As regular CFZ-watchers will know, for some time Corinna has been doing a column for Animals & Men and a regular segment on On The Track... particularly about out-of-place birds and rare vagrants. There seem to be more and more bird stories from all over the world hitting the news these days so, to make room for them all - and to give them all equal and worthy coverage - she has set up this new blog to cover all things feathery and Fortean.

Sunday 19 February 2017

Cash offered for sightings of rare NZ bird

26 Jan 2017 - 8:44pm

A cash reward is being offered for evidence of a New Zealand bird that's feared to be extinct.
26 Jan 2017 - 8:44 PM  UPDATED 26 Jan 2017 - 8:44 PM

A New Zealand charity is offering 5,000 NZ dollars ($A4,800) for sightings of a South Island kokako - but there's a catch: The endemic bird species is most likely extinct.

The bird, with a distinctive orange wattle under its neck, is unique to New Zealand and was once widespread in the forests of the South Island and Stewart Island.

Before 2013 it was listed as extinct, but after some credible sightings it was reclassified as "data deficient," thus triggering the search for more information.

The hunt for what could well be the rarest bird on the planet is urgent, the chairman of the South Island Kokako Charitable Trust, Euan Kennedy, said on Thursday in a statement.

"If South Island kokako still exist, there will be very few left. We need to locate them very soon so that conservation has a higher prospect of success," he added.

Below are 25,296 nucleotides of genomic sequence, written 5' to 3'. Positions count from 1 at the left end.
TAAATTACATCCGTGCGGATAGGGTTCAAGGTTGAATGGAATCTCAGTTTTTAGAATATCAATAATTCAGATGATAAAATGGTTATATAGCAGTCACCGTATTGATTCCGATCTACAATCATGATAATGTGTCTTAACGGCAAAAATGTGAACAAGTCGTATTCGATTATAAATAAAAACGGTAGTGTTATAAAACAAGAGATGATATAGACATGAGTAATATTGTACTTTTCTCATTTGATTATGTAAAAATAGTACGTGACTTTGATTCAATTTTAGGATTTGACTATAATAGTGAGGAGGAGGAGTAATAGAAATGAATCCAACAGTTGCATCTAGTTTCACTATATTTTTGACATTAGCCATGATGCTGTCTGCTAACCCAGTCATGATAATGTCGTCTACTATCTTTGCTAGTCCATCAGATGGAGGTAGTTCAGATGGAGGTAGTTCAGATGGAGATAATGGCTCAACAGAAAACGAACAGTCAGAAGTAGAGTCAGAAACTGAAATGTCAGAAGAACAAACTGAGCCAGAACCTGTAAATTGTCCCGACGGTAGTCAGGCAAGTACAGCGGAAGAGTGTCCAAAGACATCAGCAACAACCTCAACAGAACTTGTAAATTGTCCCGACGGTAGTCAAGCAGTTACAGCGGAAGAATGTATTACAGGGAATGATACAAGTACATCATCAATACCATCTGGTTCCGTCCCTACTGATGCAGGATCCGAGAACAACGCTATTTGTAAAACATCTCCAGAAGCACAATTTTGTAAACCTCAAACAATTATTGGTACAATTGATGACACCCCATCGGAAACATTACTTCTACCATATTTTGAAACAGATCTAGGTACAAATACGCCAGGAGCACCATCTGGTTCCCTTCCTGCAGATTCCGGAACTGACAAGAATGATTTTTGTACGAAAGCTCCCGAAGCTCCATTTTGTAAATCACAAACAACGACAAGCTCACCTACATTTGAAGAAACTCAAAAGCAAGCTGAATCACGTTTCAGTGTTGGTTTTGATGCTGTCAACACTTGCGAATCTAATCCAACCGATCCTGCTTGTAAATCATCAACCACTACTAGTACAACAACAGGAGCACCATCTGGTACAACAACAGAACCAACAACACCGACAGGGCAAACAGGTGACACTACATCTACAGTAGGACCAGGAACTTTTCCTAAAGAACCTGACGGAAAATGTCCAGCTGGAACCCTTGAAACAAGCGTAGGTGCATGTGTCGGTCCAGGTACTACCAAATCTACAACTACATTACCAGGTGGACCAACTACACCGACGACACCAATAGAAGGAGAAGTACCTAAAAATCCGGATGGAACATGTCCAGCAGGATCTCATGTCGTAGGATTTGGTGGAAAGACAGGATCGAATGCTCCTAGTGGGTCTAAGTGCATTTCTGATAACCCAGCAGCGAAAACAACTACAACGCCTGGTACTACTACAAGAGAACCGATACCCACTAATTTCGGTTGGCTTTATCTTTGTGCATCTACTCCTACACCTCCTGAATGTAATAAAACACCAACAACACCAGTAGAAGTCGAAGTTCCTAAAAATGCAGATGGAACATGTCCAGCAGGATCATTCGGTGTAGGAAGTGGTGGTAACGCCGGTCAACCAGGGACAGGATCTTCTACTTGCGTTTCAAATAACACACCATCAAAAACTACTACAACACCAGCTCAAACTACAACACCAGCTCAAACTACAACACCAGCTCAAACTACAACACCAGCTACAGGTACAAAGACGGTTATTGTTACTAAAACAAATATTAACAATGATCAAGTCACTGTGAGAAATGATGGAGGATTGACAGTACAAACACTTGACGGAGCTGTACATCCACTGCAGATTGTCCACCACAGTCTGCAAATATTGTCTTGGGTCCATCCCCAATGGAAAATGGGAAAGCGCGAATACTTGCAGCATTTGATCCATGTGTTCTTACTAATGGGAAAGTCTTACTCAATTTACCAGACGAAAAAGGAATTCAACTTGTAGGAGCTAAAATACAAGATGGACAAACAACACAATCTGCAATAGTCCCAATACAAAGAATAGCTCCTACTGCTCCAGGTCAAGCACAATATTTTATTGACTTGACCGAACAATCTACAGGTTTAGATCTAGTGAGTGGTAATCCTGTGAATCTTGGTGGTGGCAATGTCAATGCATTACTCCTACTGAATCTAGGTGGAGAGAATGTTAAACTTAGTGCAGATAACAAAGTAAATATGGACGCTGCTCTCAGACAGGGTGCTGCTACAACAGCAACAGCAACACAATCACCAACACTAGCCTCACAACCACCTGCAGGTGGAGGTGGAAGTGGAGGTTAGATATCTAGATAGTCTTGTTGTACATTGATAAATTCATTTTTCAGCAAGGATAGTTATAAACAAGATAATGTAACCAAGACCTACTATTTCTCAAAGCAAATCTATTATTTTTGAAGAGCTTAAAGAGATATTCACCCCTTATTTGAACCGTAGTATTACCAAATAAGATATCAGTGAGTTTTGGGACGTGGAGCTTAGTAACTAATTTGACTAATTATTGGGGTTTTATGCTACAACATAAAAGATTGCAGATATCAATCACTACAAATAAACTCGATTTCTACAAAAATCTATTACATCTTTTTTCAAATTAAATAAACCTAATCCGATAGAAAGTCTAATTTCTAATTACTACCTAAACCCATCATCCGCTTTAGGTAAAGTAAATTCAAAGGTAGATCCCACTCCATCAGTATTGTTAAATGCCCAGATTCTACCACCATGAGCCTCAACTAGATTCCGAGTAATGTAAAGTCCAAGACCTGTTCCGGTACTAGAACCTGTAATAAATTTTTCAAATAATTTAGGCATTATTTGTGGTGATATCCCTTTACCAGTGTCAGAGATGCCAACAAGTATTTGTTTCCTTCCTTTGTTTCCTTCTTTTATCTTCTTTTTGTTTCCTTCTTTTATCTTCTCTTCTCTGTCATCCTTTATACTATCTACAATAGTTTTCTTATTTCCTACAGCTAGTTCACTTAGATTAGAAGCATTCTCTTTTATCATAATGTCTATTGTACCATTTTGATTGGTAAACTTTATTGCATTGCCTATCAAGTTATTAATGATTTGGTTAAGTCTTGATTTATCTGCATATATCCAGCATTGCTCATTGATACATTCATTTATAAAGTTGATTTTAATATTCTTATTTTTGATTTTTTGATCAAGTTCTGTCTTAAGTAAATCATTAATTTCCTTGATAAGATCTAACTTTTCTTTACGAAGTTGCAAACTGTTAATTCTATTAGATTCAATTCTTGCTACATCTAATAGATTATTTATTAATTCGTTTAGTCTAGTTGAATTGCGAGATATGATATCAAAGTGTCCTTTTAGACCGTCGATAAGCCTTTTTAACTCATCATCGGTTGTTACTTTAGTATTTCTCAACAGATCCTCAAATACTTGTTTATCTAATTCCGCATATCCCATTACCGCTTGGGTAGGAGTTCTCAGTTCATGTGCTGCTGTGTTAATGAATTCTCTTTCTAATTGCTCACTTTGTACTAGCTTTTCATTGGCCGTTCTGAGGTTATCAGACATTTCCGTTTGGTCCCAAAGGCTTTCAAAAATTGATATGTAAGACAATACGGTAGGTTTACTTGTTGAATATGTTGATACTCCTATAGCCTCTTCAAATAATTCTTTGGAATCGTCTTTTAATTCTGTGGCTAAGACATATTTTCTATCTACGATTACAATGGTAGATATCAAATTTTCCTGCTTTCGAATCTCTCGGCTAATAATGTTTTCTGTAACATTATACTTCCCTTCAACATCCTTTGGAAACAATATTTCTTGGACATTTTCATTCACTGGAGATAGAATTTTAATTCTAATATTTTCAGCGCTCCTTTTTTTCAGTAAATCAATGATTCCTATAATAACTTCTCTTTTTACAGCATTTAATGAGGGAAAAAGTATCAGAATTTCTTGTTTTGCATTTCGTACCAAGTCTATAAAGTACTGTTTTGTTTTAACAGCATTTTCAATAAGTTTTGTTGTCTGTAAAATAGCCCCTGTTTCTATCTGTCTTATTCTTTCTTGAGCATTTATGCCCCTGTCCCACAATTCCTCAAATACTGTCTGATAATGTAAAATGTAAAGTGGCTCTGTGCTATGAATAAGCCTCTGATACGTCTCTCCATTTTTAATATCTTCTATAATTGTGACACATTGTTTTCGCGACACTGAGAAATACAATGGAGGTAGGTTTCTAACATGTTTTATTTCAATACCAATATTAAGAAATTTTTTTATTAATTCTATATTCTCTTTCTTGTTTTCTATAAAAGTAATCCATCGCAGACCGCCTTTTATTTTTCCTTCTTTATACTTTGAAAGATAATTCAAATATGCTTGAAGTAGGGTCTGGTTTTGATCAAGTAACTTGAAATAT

The reward would be paid once a panel of New Zealand's expert ornithologists agreed that the bird exists.

Trampers, bird-lovers, hunters and all other backcountry users who think they've seen or heard the bird can register the sighting on the trust's website.

As no photo of the bird exists, the trust has released a digitally altered image of the North Island kokako to give people an idea of what the South Island variety would probably look like.

In the early 1800s, the kokako occupied large parts of the South Island but numbers declined quickly after the introductions of cats, ship rats and stoats, and the birds were very rare by the late 1800s. The last confirmed sighting was in Mount Aspiring National Park in 1967.

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